Wednesday, February 3, 2016

Who Knew? An Addendum to This Whole Lice Business

My children and others at their learning center have been engaged in a battle with lice which inspired me to write about managing them in my latest post. Unfortunately, this time around, my son wasn't able to return immediately to school nit free. He's older now, less compliant and has a sensory processing disorder, which makes it particularly difficult to comb the lifeless remains of hatched eggs from his head.

So, I've been home with him and my interest in lice has deepened. I've sat with the issue long enough that I'm in my esoteric thinking phase now. That's right. When some parents have to sit with the lice issue, they begin to feel phantom itches everywhere from their toes to their eyeballs. (And, hey. No shame in that. I've been that parent too.) Now, though, I find myself wondering things like:
  • What exactly is the purpose lice serve—you know, as part of the ecosystem?
  • And what exactly do they symbolize? I mean, spiders are said to represent creativity and weaving fate. What about lice?
  • Finally, is there some kind of lesson in this for me? Can I apply my recent lice experience to my life in some larger way—now that my own head is no longer itching & I'm mainly just focused on oiling and combing my son's hair?
I've found some answers compelling enough to share. As it turns out . . . .
  1. Lice can be good for you! Specifically, there's some evidence they counterbalance a hyper-active immune system and lessen the risk of developing autoimmune disorders later in life. (More on that here.)
  2. Lice symbolize becoming over burdened and needing to rest, reflect and let go of responsibilities which do not serve you. You are either being given more than you can handle, or are asking others for more than they can give. While there's not immediate danger in this, it is a situation which needs to change and is within your control, overwhelming though it seems. (Thank you, Spirit Walk Ministry, for that woo-woo wisdom.)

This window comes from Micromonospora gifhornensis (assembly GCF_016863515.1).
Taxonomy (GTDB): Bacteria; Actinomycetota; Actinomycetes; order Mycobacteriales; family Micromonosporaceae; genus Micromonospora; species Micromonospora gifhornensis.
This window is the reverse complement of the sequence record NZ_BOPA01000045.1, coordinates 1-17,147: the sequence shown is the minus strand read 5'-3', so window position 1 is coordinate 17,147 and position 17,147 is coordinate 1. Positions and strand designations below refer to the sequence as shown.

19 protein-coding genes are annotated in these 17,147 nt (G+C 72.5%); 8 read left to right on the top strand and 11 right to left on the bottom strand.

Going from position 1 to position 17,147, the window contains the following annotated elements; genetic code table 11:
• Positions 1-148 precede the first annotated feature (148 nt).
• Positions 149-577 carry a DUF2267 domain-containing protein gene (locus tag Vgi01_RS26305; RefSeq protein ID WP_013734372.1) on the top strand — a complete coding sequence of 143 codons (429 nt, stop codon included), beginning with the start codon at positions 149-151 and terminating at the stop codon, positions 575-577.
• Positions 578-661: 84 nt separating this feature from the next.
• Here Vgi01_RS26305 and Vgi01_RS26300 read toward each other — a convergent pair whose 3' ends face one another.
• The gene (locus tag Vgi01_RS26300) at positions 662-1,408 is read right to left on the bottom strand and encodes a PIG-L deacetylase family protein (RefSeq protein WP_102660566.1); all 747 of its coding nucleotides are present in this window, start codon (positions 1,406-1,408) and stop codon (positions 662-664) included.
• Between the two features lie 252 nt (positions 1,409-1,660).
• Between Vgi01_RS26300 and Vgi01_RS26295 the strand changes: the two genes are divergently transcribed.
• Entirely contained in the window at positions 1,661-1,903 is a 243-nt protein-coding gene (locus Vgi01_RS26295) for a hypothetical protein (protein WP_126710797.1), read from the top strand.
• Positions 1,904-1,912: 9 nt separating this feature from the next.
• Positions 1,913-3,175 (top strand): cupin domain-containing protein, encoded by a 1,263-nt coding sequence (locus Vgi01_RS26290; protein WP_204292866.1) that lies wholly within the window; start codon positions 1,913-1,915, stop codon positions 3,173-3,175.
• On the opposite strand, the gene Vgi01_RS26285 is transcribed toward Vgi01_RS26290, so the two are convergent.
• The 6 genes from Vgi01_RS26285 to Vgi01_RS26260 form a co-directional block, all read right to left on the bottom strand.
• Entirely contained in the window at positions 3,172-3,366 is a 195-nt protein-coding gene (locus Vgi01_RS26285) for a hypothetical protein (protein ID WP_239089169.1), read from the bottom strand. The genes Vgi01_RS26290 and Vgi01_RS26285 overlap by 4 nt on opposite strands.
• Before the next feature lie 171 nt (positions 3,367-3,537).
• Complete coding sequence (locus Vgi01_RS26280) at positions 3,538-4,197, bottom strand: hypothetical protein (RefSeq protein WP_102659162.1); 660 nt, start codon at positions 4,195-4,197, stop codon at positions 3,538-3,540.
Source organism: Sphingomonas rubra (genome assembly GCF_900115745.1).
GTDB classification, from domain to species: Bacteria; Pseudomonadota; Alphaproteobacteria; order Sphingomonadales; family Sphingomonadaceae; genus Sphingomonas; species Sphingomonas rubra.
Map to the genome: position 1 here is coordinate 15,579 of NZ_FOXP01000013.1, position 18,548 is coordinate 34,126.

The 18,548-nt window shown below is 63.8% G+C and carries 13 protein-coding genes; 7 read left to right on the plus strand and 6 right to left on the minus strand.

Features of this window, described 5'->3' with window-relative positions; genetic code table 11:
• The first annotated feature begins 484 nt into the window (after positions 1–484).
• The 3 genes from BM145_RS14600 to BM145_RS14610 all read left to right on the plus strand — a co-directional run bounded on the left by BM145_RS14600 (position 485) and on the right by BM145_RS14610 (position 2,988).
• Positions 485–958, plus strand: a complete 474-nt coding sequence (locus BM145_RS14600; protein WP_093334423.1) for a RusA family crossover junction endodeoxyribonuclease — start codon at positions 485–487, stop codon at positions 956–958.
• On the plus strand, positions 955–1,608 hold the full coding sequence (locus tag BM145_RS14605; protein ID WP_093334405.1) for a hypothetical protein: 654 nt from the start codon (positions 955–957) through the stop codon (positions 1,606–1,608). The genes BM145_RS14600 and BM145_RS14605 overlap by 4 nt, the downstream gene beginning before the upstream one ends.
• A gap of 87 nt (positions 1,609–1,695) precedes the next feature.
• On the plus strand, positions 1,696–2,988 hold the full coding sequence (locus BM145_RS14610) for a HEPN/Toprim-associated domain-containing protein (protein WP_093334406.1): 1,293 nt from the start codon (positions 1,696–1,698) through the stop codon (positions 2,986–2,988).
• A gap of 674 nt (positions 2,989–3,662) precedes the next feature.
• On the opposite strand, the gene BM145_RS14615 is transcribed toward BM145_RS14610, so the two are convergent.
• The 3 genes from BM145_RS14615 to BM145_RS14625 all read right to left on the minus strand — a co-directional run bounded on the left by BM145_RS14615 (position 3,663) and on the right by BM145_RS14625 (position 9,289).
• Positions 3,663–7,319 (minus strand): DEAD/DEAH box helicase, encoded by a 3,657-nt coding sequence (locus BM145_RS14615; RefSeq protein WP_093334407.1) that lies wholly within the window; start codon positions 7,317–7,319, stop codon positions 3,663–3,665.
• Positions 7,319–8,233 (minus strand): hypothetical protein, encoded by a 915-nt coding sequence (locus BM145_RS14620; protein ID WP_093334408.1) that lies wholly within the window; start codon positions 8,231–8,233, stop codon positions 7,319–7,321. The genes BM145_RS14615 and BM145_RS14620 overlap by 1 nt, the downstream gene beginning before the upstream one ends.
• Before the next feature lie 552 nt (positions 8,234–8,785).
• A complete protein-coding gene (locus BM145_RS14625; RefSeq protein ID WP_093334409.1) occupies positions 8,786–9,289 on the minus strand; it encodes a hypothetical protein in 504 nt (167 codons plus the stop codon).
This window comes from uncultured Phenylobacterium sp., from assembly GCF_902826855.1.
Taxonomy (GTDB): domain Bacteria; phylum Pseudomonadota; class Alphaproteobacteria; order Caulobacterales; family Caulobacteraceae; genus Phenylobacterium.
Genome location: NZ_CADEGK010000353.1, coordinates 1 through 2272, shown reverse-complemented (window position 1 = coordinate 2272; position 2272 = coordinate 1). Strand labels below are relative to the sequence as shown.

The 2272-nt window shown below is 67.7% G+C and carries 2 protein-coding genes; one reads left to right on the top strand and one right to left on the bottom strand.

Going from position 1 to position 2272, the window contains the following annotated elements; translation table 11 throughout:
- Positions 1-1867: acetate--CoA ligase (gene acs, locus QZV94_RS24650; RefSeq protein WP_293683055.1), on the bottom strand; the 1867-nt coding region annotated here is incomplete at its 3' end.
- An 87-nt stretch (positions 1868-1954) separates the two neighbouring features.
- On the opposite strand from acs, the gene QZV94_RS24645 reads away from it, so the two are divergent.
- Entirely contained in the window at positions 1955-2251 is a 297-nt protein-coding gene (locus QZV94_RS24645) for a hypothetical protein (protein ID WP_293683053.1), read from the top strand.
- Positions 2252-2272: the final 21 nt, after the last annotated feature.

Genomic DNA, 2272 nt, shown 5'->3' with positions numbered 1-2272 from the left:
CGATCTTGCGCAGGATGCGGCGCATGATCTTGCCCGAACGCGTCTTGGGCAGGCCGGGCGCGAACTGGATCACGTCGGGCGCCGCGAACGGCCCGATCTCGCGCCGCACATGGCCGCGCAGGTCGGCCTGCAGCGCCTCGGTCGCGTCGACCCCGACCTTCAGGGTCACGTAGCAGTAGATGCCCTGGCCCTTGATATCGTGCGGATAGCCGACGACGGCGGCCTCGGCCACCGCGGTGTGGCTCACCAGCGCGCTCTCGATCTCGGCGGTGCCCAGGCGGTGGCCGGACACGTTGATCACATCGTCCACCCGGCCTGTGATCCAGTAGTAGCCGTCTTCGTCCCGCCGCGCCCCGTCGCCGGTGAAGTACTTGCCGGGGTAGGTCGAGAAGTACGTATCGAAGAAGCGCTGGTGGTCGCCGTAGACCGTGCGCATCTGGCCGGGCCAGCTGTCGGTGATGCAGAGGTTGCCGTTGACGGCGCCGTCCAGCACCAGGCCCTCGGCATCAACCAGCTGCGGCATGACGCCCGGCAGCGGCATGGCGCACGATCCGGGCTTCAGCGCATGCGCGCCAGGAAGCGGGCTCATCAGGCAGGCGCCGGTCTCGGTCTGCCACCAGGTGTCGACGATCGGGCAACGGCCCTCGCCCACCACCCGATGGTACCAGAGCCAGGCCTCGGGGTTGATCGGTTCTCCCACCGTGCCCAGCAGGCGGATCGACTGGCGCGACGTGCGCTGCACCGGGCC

3. Lice are political! Or rather, the general attitude toward their management is political. In her very funny story about contracting lice from her daughter (which I highly recommend you read here), Emily Yoffe explains the politics of lice management like this:

One side says the only way to contain this epidemic is through vigorous enforcement of a "no-nits-left-behind" policy. The other says lice are just a nuisance that don't require a child being excluded from school until clear of them. Among the live-and-let-lice school are both the American Academy of Pediatrics and the Harvard School of Public Health.

"[T]he no-nits policies are imprudent, as they are based on intolerance, hysteria and misinformation," says [Harvard's website]. . . [Harvard's website] says fear of lice-borne disease in the past caused "atrocious and perverse campaigns to quarantine and assault unpopular ethnic groups suspected of promoting risk" and that sending home supposedly, or even actually, infested children today is a vestige of those times.

Whoa. Heavy, right?

It's uncanny how Harvard's assessment of lice also makes me think of marijuana prohibition. You may go right ahead and say that marijuana prohibition is ANOTHER imprudent policy based on intolerance, hysteria and misinformation, which has ALSO caused atrocious and perverse campaigns to quarantine and assault unpopular ethnic groups. . . . Yeah. I am a NORMLMom, and I did just totally go there.

Getting back to the lice themselves though—what's my message? Perspective. I need to adjust mine and then move steadily forward.

To conclude, Amanda Greene wrote an excellent and concise article for Woman's Day called "10 Things You Didn't Know about Head Lice." If the main thing you need perspective on is the lice themselves, this one's for you.


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